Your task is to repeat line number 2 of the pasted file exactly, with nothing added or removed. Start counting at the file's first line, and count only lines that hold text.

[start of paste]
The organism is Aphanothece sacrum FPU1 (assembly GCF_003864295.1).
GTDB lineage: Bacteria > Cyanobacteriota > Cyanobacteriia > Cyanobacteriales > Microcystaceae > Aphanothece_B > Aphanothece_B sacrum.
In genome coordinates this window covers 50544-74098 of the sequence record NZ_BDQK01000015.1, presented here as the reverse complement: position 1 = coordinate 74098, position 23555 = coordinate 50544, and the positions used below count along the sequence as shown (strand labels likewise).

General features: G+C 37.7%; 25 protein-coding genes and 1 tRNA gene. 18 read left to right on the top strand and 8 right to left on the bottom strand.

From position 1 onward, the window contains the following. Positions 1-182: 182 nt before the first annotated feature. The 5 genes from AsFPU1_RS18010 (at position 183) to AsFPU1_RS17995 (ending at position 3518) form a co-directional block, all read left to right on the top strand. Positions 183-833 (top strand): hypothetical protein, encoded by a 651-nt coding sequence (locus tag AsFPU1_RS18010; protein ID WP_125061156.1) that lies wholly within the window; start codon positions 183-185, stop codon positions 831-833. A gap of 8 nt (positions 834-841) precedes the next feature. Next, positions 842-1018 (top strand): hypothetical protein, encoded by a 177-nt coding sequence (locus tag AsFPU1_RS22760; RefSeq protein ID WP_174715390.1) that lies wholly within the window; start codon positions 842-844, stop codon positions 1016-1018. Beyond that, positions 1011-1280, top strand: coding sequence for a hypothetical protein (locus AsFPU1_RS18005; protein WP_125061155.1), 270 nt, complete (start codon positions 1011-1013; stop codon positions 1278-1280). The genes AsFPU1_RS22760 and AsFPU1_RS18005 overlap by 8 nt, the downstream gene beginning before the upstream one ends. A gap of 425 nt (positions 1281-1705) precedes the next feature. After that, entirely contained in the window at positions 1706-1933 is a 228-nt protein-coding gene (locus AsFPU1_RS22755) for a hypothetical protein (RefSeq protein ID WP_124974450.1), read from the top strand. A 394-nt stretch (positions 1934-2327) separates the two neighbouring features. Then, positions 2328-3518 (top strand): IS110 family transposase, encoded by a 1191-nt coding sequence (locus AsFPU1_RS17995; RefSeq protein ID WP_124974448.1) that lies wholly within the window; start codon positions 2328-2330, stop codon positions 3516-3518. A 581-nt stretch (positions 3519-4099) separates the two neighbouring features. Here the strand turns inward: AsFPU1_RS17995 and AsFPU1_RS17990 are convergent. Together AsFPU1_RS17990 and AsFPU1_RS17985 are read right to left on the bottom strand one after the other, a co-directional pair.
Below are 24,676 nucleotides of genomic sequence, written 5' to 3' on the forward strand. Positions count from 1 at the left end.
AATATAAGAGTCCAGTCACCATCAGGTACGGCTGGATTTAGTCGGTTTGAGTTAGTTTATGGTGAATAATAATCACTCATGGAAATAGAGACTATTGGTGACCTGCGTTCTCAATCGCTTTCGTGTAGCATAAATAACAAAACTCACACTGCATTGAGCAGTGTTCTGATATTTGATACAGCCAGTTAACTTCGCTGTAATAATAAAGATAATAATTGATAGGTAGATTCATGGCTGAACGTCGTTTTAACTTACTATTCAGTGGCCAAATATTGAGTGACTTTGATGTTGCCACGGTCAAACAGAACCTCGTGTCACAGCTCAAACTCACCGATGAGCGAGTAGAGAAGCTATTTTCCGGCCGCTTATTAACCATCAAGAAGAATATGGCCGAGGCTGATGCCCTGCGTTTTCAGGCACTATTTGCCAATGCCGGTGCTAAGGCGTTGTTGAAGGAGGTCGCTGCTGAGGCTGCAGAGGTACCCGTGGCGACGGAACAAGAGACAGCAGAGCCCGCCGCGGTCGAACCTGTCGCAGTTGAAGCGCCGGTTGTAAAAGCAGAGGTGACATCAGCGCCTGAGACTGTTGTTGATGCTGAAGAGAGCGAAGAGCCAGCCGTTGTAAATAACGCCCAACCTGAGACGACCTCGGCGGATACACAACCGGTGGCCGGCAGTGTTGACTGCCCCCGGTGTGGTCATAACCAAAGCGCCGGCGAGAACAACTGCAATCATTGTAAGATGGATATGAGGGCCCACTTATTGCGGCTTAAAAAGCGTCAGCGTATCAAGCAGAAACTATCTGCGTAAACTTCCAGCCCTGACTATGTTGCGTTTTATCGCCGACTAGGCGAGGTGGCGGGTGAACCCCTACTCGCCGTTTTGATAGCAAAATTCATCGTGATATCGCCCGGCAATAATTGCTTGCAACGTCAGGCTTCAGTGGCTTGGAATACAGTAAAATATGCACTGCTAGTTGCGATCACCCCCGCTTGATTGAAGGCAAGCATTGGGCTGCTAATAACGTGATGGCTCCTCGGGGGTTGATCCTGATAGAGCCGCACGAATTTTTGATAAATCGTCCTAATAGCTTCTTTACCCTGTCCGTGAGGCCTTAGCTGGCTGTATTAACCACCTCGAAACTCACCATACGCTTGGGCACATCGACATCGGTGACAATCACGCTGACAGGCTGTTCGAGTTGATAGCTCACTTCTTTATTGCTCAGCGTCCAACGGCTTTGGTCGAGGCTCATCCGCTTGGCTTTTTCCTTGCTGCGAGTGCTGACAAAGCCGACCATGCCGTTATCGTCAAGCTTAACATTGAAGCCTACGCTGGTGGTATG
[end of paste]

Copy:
GTDB lineage: Bacteria > Cyanobacteriota > Cyanobacteriia > Cyanobacteriales > Microcystaceae > Aphanothece_B > Aphanothece_B sacrum.